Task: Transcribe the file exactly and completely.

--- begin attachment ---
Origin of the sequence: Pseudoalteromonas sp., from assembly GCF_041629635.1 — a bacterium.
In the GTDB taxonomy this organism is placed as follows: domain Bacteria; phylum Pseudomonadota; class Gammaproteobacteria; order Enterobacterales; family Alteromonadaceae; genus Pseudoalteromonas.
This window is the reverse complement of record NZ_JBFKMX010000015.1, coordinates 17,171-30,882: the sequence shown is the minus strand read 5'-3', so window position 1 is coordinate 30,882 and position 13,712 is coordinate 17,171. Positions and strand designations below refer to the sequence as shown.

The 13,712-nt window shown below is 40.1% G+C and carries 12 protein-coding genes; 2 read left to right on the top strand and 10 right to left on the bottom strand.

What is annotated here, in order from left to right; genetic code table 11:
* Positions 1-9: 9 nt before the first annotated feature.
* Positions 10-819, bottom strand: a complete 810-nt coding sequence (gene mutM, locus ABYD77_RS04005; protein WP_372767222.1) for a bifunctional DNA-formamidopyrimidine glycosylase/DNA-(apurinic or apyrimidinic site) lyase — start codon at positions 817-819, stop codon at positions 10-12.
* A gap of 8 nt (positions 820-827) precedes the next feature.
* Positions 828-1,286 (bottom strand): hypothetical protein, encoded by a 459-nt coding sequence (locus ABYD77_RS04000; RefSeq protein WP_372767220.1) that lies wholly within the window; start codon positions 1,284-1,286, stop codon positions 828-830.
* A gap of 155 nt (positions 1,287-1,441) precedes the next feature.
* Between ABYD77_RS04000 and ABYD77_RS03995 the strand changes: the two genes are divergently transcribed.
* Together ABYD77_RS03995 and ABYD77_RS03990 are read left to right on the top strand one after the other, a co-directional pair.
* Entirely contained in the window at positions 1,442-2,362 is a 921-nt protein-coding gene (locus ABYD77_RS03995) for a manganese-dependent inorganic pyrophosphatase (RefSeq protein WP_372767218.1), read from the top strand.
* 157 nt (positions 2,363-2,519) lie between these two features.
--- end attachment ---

Origin of the sequence: Pseudoalteromonas sp., from assembly GCF_041629635.1 — a bacterium.
In the GTDB taxonomy this organism is placed as follows: domain Bacteria; phylum Pseudomonadota; class Gammaproteobacteria; order Enterobacterales; family Alteromonadaceae; genus Pseudoalteromonas.
This window is the reverse complement of record NZ_JBFKMX010000015.1, coordinates 17,171-30,882: the sequence shown is the minus strand read 5'-3', so window position 1 is coordinate 30,882 and position 13,712 is coordinate 17,171. Positions and strand designations below refer to the sequence as shown.

The 13,712-nt window shown below is 40.1% G+C and carries 12 protein-coding genes; 2 read left to right on the top strand and 10 right to left on the bottom strand.

What is annotated here, in order from left to right; genetic code table 11:
* Positions 1-9: 9 nt before the first annotated feature.
* Positions 10-819, bottom strand: a complete 810-nt coding sequence (gene mutM, locus ABYD77_RS04005; protein WP_372767222.1) for a bifunctional DNA-formamidopyrimidine glycosylase/DNA-(apurinic or apyrimidinic site) lyase — start codon at positions 817-819, stop codon at positions 10-12.
* A gap of 8 nt (positions 820-827) precedes the next feature.
* Positions 828-1,286 (bottom strand): hypothetical protein, encoded by a 459-nt coding sequence (locus ABYD77_RS04000; RefSeq protein WP_372767220.1) that lies wholly within the window; start codon positions 1,284-1,286, stop codon positions 828-830.
* A gap of 155 nt (positions 1,287-1,441) precedes the next feature.
* Between ABYD77_RS04000 and ABYD77_RS03995 the strand changes: the two genes are divergently transcribed.
* Together ABYD77_RS03995 and ABYD77_RS03990 are read left to right on the top strand one after the other, a co-directional pair.
* Entirely contained in the window at positions 1,442-2,362 is a 921-nt protein-coding gene (locus ABYD77_RS03995) for a manganese-dependent inorganic pyrophosphatase (RefSeq protein WP_372767218.1), read from the top strand.
* 157 nt (positions 2,363-2,519) lie between these two features.